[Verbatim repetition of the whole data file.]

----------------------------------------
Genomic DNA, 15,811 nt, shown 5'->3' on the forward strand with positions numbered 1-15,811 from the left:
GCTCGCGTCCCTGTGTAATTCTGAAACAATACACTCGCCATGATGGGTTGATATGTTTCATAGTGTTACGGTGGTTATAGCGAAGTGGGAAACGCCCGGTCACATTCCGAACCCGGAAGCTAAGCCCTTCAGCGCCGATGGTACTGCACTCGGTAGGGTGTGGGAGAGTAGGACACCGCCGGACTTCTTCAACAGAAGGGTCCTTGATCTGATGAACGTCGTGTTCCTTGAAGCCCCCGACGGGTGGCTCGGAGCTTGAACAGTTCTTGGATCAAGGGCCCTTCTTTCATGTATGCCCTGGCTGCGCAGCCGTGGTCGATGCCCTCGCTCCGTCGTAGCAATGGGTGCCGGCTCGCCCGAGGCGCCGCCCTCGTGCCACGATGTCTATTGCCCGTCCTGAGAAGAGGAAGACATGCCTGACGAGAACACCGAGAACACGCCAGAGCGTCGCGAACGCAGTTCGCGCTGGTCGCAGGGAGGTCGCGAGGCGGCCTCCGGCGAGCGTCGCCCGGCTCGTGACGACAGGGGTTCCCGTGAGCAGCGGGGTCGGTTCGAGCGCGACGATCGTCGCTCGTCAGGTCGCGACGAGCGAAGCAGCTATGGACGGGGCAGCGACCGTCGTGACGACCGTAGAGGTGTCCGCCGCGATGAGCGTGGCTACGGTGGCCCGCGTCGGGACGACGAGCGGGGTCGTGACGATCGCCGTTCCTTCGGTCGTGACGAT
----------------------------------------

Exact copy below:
Genomic DNA, 15,811 nt, shown 5'->3' on the forward strand with positions numbered 1-15,811 from the left:
GCTCGCGTCCCTGTGTAATTCTGAAACAATACACTCGCCATGATGGGTTGATATGTTTCATAGTGTTACGGTGGTTATAGCGAAGTGGGAAACGCCCGGTCACATTCCGAACCCGGAAGCTAAGCCCTTCAGCGCCGATGGTACTGCACTCGGTAGGGTGTGGGAGAGTAGGACACCGCCGGACTTCTTCAACAGAAGGGTCCTTGATCTGATGAACGTCGTGTTCCTTGAAGCCCCCGACGGGTGGCTCGGAGCTTGAACAGTTCTTGGATCAAGGGCCCTTCTTTCATGTATGCCCTGGCTGCGCAGCCGTGGTCGATGCCCTCGCTCCGTCGTAGCAATGGGTGCCGGCTCGCCCGAGGCGCCGCCCTCGTGCCACGATGTCTATTGCCCGTCCTGAGAAGAGGAAGACATGCCTGACGAGAACACCGAGAACACGCCAGAGCGTCGCGAACGCAGTTCGCGCTGGTCGCAGGGAGGTCGCGAGGCGGCCTCCGGCGAGCGTCGCCCGGCTCGTGACGACAGGGGTTCCCGTGAGCAGCGGGGTCGGTTCGAGCGCGACGATCGTCGCTCGTCAGGTCGCGACGAGCGAAGCAGCTATGGACGGGGCAGCGACCGTCGTGACGACCGTAGAGGTGTCCGCCGCGATGAGCGTGGCTACGGTGGCCCGCGTCGGGACGACGAGCGGGGTCGTGACGATCGCCGTTCCTTCGGTCGTGACGAT